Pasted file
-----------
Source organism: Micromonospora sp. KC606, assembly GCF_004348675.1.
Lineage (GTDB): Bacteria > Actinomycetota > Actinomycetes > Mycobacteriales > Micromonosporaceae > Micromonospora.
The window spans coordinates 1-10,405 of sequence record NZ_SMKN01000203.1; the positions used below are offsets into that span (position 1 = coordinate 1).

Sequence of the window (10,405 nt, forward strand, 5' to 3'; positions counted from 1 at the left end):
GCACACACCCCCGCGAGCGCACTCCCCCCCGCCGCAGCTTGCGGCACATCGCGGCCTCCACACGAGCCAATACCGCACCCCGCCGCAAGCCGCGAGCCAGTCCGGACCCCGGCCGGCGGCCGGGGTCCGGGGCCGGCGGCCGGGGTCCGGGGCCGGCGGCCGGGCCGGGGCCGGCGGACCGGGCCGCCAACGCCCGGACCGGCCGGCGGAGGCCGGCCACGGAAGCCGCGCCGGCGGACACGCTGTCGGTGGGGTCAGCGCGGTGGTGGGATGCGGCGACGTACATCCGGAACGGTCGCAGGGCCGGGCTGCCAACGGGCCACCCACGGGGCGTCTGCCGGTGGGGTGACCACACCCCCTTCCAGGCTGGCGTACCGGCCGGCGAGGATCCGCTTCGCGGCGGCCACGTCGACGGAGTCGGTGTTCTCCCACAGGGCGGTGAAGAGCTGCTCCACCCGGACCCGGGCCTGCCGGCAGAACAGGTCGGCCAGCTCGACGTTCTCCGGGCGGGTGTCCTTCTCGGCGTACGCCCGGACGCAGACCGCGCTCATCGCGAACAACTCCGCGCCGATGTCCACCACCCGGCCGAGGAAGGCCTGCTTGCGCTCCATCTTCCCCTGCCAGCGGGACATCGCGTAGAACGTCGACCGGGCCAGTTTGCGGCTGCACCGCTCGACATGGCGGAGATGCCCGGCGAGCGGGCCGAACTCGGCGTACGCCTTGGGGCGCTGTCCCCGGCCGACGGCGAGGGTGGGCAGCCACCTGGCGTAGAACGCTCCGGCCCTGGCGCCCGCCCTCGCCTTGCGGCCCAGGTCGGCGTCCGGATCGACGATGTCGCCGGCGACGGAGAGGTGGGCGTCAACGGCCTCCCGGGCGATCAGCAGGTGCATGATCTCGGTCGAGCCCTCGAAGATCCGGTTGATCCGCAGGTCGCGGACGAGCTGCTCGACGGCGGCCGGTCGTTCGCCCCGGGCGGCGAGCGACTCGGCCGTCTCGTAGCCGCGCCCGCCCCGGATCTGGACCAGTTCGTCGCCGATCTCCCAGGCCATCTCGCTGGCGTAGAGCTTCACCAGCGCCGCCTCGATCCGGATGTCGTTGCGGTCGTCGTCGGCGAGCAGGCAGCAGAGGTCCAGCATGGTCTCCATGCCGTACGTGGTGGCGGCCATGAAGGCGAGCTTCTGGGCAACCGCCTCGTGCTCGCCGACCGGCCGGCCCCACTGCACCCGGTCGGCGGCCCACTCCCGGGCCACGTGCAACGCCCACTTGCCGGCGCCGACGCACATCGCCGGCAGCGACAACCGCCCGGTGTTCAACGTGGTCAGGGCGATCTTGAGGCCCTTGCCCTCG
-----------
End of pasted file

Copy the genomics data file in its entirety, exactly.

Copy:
Source organism: Micromonospora sp. KC606, assembly GCF_004348675.1.
Lineage (GTDB): Bacteria > Actinomycetota > Actinomycetes > Mycobacteriales > Micromonosporaceae > Micromonospora.
The window spans coordinates 1-10,405 of sequence record NZ_SMKN01000203.1; the positions used below are offsets into that span (position 1 = coordinate 1).

Sequence of the window (10,405 nt, forward strand, 5' to 3'; positions counted from 1 at the left end):
GCACACACCCCCGCGAGCGCACTCCCCCCCGCCGCAGCTTGCGGCACATCGCGGCCTCCACACGAGCCAATACCGCACCCCGCCGCAAGCCGCGAGCCAGTCCGGACCCCGGCCGGCGGCCGGGGTCCGGGGCCGGCGGCCGGGGTCCGGGGCCGGCGGCCGGGCCGGGGCCGGCGGACCGGGCCGCCAACGCCCGGACCGGCCGGCGGAGGCCGGCCACGGAAGCCGCGCCGGCGGACACGCTGTCGGTGGGGTCAGCGCGGTGGTGGGATGCGGCGACGTACATCCGGAACGGTCGCAGGGCCGGGCTGCCAACGGGCCACCCACGGGGCGTCTGCCGGTGGGGTGACCACACCCCCTTCCAGGCTGGCGTACCGGCCGGCGAGGATCCGCTTCGCGGCGGCCACGTCGACGGAGTCGGTGTTCTCCCACAGGGCGGTGAAGAGCTGCTCCACCCGGACCCGGGCCTGCCGGCAGAACAGGTCGGCCAGCTCGACGTTCTCCGGGCGGGTGTCCTTCTCGGCGTACGCCCGGACGCAGACCGCGCTCATCGCGAACAACTCCGCGCCGATGTCCACCACCCGGCCGAGGAAGGCCTGCTTGCGCTCCATCTTCCCCTGCCAGCGGGACATCGCGTAGAACGTCGACCGGGCCAGTTTGCGGCTGCACCGCTCGACATGGCGGAGATGCCCGGCGAGCGGGCCGAACTCGGCGTACGCCTTGGGGCGCTGTCCCCGGCCGACGGCGAGGGTGGGCAGCCACCTGGCGTAGAACGCTCCGGCCCTGGCGCCCGCCCTCGCCTTGCGGCCCAGGTCGGCGTCCGGATCGACGATGTCGCCGGCGACGGAGAGGTGGGCGTCAACGGCCTCCCGGGCGATCAGCAGGTGCATGATCTCGGTCGAGCCCTCGAAGATCCGGTTGATCCGCAGGTCGCGGACGAGCTGCTCGACGGCGGCCGGTCGTTCGCCCCGGGCGGCGAGCGACTCGGCCGTCTCGTAGCCGCGCCCGCCCCGGATCTGGACCAGTTCGTCGCCGATCTCCCAGGCCATCTCGCTGGCGTAGAGCTTCACCAGCGCCGCCTCGATCCGGATGTCGTTGCGGTCGTCGTCGGCGAGCAGGCAGCAGAGGTCCAGCATGGTCTCCATGCCGTACGTGGTGGCGGCCATGAAGGCGAGCTTCTGGGCAACCGCCTCGTGCTCGCCGACCGGCCGGCCCCACTGCACCCGGTCGGCGGCCCACTCCCGGGCCACGTGCAACGCCCACTTGCCGGCGCCGACGCACATCGCCGGCAGCGACAACCGCCCGGTGTTCAACGTGGTCAGGGCGATCTTGAGGCCCTTGCCCTCG